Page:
The message: The more people you refer, the better your chance of winning the TV. I printed the referral program on bright paper and included it in every piece of outgoing mail to my clients. I also attached the referral program on all outgoing emails. The results of my referral program were remarkable: My return on investment for the referral campaign was 4 to 1; meaning for every dollar I invested in the referral program, I got $4.00 back.

I learned two very important concepts:

1) Determine how people are finding your business, then actively promote that channel and eliminate the unprofitable marketing channels.

2) Create a reason for your clients to refer you. Reward them with small tokens of appreciation and make your business “top-of-mind” by promoting a fun referral program for your clients.

Create your own referral program TODAY, and watch your business grow!

Is Your Holiday Marketing Campaign Effective?

3 Feb

Is Your Holiday Ad Campaign Hitting the Mark?

It’s time for the onslaught of Valentine’s Day advertisements aimed at men. The message of these ads: you’re a bad boyfriend/husband/partner if you don’t buy jewelry for your special someone. So far, I’ve noticed five different companies-from local jewelers to national jewelers-trying to lure men to their respective store. But are these ads effective? I could focus on the content of the ad, or the lack of differentiation, or the lack of a reason to buy, but I want to focus on is the timing of the message. 

Almost every business focuses its marketing strategy and advertising dollars around certain holidays. Just think about how many stores have deals on Black Friday. Most large stores have holiday deals at the same time–Valentine’s Day, Mother’s Day, Father’s Day, Black Friday, Memorial Day, etc. So how in the world can your marketing stand out as a small business?

Simple. Why not connect with prospects and customers during holidays that don’t get as much recognition?  How many businesses actually market during National Boss Day? You could run a clever campaign aimed at the boss in your target markets’ life (wife, husband, boyfriend, girlfriend, kids, pets etc.) promoting your products and services. I’m sure you can think of other holidays (St. Patrick’s Day, Columbus Day) to promote your products and services. Your campaign will have a better chance at success because it’s not competing against everyone else during the most popular holidays.  Stand out. Be different. Think creatively when determining how you’re going to spend YOUR money.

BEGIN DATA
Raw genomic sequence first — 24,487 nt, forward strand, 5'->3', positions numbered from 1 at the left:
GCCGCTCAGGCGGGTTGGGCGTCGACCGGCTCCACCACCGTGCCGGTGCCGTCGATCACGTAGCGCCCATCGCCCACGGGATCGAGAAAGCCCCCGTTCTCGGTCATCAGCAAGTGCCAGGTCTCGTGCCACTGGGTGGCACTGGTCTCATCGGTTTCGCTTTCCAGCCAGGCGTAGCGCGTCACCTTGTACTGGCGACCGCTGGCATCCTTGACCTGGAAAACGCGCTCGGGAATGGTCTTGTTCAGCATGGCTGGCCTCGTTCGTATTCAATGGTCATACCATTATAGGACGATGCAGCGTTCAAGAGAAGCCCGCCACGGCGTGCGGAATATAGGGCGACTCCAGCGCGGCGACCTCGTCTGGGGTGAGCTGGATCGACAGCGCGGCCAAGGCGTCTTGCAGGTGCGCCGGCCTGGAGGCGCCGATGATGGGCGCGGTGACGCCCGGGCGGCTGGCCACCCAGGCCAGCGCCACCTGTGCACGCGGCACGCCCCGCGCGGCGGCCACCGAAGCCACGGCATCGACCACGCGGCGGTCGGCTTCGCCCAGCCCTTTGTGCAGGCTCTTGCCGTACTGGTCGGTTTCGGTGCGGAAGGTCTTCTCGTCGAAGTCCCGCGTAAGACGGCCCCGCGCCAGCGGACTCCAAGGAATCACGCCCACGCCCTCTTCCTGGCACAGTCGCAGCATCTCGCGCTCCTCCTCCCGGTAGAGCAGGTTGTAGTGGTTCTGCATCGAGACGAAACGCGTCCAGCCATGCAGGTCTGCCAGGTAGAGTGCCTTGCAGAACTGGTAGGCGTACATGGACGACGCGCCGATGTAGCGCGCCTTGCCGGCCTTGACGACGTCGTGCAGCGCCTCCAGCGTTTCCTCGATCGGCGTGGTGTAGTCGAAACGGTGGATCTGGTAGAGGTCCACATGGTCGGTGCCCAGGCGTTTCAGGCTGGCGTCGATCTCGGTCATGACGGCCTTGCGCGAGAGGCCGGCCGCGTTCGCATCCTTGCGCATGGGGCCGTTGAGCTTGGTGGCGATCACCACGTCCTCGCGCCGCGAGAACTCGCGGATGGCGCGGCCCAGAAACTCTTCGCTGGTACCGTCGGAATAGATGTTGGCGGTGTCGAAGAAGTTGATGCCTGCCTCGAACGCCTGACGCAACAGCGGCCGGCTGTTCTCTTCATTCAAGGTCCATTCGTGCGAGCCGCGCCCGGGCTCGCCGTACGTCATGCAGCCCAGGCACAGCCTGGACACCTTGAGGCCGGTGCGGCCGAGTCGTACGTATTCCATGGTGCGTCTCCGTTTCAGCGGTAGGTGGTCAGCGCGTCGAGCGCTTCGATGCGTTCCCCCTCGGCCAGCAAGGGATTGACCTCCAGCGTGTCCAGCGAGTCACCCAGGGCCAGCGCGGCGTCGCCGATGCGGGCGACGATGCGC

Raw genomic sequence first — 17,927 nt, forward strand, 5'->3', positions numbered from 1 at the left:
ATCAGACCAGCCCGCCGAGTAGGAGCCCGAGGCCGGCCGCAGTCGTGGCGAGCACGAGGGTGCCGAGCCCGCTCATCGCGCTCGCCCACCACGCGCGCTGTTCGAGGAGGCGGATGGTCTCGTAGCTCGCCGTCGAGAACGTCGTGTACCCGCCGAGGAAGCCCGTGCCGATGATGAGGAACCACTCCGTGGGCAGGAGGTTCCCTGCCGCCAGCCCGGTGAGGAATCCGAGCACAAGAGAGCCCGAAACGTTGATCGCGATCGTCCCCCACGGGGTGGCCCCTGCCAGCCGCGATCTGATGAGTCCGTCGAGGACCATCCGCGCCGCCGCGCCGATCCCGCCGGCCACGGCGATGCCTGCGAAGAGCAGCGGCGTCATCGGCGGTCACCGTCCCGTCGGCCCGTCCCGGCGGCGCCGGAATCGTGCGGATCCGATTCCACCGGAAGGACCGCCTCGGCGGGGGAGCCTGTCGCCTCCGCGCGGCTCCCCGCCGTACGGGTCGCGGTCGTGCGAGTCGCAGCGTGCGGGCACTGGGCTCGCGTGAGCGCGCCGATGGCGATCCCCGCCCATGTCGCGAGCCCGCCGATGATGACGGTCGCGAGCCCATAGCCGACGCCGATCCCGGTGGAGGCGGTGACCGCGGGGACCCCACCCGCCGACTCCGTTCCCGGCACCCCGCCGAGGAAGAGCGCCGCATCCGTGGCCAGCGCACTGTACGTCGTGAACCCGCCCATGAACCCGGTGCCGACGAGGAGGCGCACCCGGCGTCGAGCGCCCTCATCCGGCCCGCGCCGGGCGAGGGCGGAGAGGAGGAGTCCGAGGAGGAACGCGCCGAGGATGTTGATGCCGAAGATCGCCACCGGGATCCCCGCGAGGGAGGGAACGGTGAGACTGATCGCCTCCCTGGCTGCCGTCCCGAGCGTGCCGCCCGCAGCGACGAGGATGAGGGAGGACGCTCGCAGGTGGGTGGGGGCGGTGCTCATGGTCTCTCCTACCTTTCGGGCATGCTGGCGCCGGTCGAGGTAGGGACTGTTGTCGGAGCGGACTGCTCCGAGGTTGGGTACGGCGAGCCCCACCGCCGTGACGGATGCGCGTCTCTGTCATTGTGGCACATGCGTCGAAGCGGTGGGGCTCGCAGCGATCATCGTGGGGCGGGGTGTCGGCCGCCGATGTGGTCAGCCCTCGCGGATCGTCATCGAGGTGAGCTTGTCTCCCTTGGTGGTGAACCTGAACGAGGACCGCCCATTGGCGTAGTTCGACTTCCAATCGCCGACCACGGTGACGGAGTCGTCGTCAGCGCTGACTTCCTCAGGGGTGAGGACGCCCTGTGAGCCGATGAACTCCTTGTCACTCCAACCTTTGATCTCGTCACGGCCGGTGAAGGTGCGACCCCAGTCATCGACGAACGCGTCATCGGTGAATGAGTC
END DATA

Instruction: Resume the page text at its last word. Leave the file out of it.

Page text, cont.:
Building a Small Business is Like Building a Nest

1 Feb

One task at a time!

Today, as I was working on a consulting project for a client, I watched a bird fly back and forth from a tree outside of my window. I was curious as to what she was doing. It turns out the bird was building a nest, one stick at a time. That got me thinking about not only my own entrepreneurial experience but also the entrepreneurs I’ve consulted with over the past five years. Starting and building a small business is exactly like building a bird nest: one needs to focus his or her attention on one important task, making sure that task is successfully completed before adding a new task.  Failure to complete your initial task will undoubtedly affect all other aspects of the business.

For example, most small business owners want to start acquiring customers immediately. However, without creating the proper foundation to handle customers- automatic lead generation systems, database to track leads, sales process, payment policies, customer complaints, employee and hiring procedures, marketing strategy, vision/mission statement, unique selling proposition- the entrepreneur is already playing catch up. My advice to those of you contemplating starting you own business: spend time focusing on the foundation of your business (the sticks of the nest) before you create a place for customers to visit. Pay special attention to every part of the foundation and ensure it’s completed before adding the next piece. Failure to establish a solid foundation will eventually result in an empty nest (sorry, had to) of customers.